Pattern matching became much more interesting, particularly the part where Epoch supports multiple dispatch via type matching. For example, consider this snippet:

structure Numeric : integer alpha, integer betastructure Textual : string alpha, string betaoperate : Numeric n -> integer gamma = n.alpha + n.beta // additionoperate : Textual t -> string gamma = n.alpha ; n.beta // string concatenation

So far so good; this is just function overloading based on type, right?

But wait, there's more!

type Anything : Numeric | Textualentrypoint :{ Anything a = Numeric(40, 2) Anything b = Textual("Hello ", "World") print(operate(a)) print(operate(b))}

"Anything" is an algebraic sum type, which can dynamically hold either Numeric or Textual objects. The overloads are checked at run time, providing a form of virtual dispatch; I can give "operate" a Numeric or a Textual - wrapped in an Anything - and it'll automatically call the right code at runtime.

So... virtual functions without classes. So what?

One more snippet:

type Geometry : Sphere | Box | Cylinder | PolygonMeshcollide : Sphere s1, Sphere s2 -> boolean collision = false { ... }collide : Sphere s, Box b -> boolean collision = false { ... }collide : Cylinder c, Box b -> boolean collision = false { ... }// and so on

Suppose I'm writing a physics engine in Epoch. I want to handle every possible combination of object/object collision easily. In C++, I'd have to do some gross thing like double dispatch wrappers or visitor patterns or RTTI or some custom hodgepodge of all of the above.

In Epoch, I write each function once, and I'm done. For any combination of Geometry I pass to collide(), the runtime guarantees that the correct target will be invoked, based on the actual types of the Geometry algebraic sum type that I handed the call.

This works in the Epoch VM using magic functions called dispatchers. They examine the passed-in arguments for a function which has been detected (by the compiler) to perform type decomposition during pattern matching. Based on the types received, the dispatcher then transparently tail-calls into the correct function, or throws an error if no overload can handle the type combo provided.

Where this got sticky in LLVM was handling the tail call into the correct target function. There are two combinations of flow that have to work:

• An Epoch VM function calls a native function and expects type decomposition along the way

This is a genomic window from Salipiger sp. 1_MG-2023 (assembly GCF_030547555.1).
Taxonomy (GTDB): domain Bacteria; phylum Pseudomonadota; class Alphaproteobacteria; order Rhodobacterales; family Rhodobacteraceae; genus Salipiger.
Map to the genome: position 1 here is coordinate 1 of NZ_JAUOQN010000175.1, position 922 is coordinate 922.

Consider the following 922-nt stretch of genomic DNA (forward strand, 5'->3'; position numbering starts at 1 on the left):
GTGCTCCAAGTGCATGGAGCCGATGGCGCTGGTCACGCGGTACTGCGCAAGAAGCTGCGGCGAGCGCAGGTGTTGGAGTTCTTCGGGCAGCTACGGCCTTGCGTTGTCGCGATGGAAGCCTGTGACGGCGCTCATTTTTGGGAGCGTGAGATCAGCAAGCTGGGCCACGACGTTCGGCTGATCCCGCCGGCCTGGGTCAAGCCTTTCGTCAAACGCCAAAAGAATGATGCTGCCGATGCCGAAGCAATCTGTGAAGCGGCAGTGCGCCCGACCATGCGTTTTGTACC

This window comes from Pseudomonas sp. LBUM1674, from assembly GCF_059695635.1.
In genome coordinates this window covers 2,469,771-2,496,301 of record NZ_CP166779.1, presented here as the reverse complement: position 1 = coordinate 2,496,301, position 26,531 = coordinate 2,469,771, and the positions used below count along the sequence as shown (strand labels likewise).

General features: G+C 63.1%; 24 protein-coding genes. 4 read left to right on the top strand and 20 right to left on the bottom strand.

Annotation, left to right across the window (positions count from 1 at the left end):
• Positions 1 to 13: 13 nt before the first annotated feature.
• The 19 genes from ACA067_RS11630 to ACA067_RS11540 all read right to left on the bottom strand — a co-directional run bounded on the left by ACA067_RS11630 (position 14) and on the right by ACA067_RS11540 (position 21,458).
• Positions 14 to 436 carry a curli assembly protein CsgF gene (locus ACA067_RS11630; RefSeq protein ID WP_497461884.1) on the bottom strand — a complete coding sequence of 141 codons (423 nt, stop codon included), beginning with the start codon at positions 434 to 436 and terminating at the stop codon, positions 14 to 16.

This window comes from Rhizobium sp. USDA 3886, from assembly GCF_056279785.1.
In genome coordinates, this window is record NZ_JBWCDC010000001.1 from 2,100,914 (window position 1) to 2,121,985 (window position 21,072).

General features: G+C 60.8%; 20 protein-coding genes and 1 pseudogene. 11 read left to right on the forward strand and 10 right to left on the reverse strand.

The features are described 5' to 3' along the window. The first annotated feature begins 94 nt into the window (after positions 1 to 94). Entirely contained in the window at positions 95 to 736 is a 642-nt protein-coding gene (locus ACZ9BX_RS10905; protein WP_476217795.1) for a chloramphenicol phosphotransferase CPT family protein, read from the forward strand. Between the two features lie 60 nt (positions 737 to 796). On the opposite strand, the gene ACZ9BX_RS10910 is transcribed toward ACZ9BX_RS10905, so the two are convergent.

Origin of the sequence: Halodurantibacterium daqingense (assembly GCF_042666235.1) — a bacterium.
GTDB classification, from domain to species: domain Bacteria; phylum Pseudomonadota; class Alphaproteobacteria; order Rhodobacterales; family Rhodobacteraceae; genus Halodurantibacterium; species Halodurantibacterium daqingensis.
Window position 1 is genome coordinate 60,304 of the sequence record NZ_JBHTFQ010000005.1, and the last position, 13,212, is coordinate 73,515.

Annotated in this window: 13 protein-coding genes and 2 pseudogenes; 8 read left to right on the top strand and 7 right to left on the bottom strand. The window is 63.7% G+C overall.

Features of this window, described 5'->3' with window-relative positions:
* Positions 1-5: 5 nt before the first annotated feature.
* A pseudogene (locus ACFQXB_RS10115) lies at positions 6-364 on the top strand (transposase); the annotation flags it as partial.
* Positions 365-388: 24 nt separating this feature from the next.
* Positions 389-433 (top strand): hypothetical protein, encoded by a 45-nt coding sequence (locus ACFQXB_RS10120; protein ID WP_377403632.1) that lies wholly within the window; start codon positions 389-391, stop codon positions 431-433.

• A native function calls some other native function and expects type decomposition

In the former case, the type dispatcher has to read from the Epoch VM's stack and heap space to do the type matching. In the latter case, most of the type data actually lives on the native machine stack. So there are technically now three implementations of type matching in Epoch: one for VM->VM calls, one for VM->native calls, and one for native->native calls.

Eww.

All these shenanigans have led me to a conclusion that I've sort of orbited around in the past: the Epoch VM is evil and needs to die.

I want to get away from the VM model eventually, since writing a full-fledged performant VM is a nasty job in and of itself and I don't want to be tied to it. I'd rather integrate the garbage collection model with native code generation (LLVM has some support for this anyways) and take advantage of essentially 100% native code generation for Epoch programs.

This will be a big effort, though, for several reasons:

• Epoch's type system is still only partially implemented in terms of LLVM
• Calling external native code is tricky, because of marshaling between garbage-collected "Epoch space" and the rest of the universe
• Prototyping new features is much faster in the Epoch VM than in native code, so me being lazy, I naturally resist anything that'll complicate new feature development
• Garbage collection will have to be reimplemented on top of LLVM instead of my own hacky version that exists now
• Adding things like lexical closures, exceptions, etc. will become a lot trickier without being able to screw with the running program state in the VM

And I'm sure there are other hurdles that escape me at the moment.

Nonetheless, I'm eager to start moving in that direction. It's pretty clear that as an execution model the VM needs to die, and Epoch will never be competitive with other languages so long as it remains chained to a half-cooked VM implementation. R14 will probably support JITting most if not all of the language to native code, and within two or three releases I'd like to fully excise the VM from the codebase.

We'll see how that goes.

0
Followers 0

There are no comments to display.

## Create an account

Register a new account